Data Breach Class Actions Filed Against Supervalu; Requested Relief Includes Damages for Emotional Distress and Diminution in Value of Compromised Personal Information Based on PI’s Value in the Black Market
McPeak v. Supervalu Inc., No. 3:14-cv-00899 (S.D. Ill., filed Aug 18, 2014)
Hanff v. Supervalu Inc., No. 14-cv-3252 (D. Minn., filed Aug. 25, 2014)
Supervalu, an operator of grocery and liquor stores, announced on August 14 that hackers had installed malware on its point-of-sale network, compromising the credit and debit card data of shoppers between June 22 and July 17 at more than 200 of its stores. Within two weeks of the announcement, consumers filed two putative class actions. Both lawsuits allege that Supervalu’s failure to secure consumers’ data gives rise to claims for negligence, breach of implied contract, and violations of state consumer protection acts. The McPeak suit also alleges violation of the Stored Communications Act and various state data protection statutes, while the Hanff suit includes a claim for invasion of privacy. In alleging damages, the McPeak plaintiffs focus on unspecified unauthorized charges, the time and cost spent replacing cards and monitoring credit, and the increased risk of identity theft. The Hanff plaintiffs additionally allege that they suffered emotional distress and the diminution in value of their personal information. This allegation about the value of the plaintiffs’ personal information amounts to an argument that the data breach deprived consumers of the value they could receive by selling their own credit card information on the black market.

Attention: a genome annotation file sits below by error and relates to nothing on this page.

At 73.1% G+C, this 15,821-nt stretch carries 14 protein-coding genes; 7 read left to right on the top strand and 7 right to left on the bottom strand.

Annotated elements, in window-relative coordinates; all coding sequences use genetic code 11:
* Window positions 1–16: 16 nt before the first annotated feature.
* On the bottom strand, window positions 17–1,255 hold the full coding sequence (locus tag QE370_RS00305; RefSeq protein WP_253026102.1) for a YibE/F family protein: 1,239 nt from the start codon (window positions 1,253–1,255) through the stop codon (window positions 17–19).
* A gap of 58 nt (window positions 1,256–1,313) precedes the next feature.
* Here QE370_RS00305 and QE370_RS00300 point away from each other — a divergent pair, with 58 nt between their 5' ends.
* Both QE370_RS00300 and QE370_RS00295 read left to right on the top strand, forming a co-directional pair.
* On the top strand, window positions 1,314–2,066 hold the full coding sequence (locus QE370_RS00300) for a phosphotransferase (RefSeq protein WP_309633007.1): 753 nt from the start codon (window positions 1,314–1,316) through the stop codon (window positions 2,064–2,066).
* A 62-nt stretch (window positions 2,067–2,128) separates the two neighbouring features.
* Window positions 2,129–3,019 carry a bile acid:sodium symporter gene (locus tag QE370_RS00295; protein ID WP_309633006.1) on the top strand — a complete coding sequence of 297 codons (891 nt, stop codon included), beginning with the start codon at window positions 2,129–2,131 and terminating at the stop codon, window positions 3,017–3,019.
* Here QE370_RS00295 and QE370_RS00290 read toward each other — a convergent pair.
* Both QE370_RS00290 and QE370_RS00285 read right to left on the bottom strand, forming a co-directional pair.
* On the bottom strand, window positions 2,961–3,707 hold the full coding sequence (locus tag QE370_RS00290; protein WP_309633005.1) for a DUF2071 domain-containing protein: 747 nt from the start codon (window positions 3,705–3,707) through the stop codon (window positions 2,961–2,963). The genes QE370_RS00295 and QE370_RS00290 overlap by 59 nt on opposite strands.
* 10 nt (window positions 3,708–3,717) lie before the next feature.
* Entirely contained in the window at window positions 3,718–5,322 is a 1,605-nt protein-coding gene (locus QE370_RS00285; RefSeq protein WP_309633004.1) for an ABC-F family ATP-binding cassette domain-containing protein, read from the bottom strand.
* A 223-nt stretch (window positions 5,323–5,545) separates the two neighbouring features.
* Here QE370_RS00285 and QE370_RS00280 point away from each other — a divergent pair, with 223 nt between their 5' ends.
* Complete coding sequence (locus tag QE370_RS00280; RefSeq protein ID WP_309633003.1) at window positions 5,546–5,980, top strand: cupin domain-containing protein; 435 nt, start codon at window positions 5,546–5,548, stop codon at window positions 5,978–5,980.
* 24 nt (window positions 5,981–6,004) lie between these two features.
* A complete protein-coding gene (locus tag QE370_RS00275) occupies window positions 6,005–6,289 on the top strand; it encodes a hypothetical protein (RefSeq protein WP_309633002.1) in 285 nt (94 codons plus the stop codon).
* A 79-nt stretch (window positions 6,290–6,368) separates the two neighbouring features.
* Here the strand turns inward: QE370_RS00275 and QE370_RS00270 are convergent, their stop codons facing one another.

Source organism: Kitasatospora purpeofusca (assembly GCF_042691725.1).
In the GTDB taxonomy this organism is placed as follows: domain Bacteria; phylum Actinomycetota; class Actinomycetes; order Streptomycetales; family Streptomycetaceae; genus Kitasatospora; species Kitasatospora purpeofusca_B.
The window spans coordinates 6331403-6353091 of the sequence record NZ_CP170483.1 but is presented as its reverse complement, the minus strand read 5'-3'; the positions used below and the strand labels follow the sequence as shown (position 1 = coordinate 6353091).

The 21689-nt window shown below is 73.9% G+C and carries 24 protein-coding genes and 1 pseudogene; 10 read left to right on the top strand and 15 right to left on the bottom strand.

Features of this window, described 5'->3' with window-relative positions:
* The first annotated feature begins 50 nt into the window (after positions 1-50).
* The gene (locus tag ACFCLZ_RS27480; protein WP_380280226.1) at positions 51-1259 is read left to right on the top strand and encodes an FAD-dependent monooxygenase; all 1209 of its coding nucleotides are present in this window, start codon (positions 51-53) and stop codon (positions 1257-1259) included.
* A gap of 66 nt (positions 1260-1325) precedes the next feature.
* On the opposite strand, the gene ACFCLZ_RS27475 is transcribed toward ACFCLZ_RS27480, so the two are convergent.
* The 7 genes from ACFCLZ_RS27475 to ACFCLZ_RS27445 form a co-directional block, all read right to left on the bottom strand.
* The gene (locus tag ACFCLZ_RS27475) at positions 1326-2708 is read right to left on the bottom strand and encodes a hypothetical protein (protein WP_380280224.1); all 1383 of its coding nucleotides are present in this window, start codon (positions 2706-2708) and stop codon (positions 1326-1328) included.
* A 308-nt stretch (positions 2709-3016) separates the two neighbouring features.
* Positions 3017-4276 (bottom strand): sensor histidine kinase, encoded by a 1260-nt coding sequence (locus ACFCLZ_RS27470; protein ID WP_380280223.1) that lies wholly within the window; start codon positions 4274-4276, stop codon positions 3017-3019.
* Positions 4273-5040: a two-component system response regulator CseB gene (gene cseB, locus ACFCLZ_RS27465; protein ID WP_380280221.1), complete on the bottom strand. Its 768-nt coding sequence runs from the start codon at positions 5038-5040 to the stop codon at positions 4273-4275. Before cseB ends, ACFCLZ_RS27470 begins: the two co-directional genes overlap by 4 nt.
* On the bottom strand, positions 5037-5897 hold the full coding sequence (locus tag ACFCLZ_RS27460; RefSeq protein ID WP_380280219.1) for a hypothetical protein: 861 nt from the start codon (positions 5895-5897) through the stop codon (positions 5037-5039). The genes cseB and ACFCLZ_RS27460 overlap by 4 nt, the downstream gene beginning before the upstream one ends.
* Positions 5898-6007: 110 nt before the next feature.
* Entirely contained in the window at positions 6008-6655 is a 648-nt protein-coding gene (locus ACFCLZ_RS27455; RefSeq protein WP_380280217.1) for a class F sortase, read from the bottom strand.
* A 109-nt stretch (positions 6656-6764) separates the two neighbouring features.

Patients File Class Action Against Community Health Systems Following Massive Data Breach
Alverson v. Community Health Systems, Inc., No. 2:14-cv-1620 (N.D. Ala., filed Aug. 20, 2014)
On August 18, Community Health Systems, an operator of 206 hospitals in 29 states, announced in a public filing that it had experienced a data breach affecting 4.5 million patients. Hackers (suspected to be from China) stole patient names, birth dates, telephone numbers, and Social Security numbers. Two days later, five patients filed a putative class action, alleging that Community Health’s failure to safeguard their data gave rise to claims for breach of express and implied contract, breach of implied covenant of good faith and fair dealing, unjust enrichment, money had and received, negligence, negligence per se, wantonness, invasion of privacy, and violations of the Fair Credit Reporting Act. The plaintiffs allege that they suffered damages because a portion of their payments to the hospitals was “intended to pay for the administrative costs of data security” and the data security was allegedly inadequate and because they will be forced to incur the cost of credit monitoring. Community Health has offered free credit monitoring for all patients affected by the breach.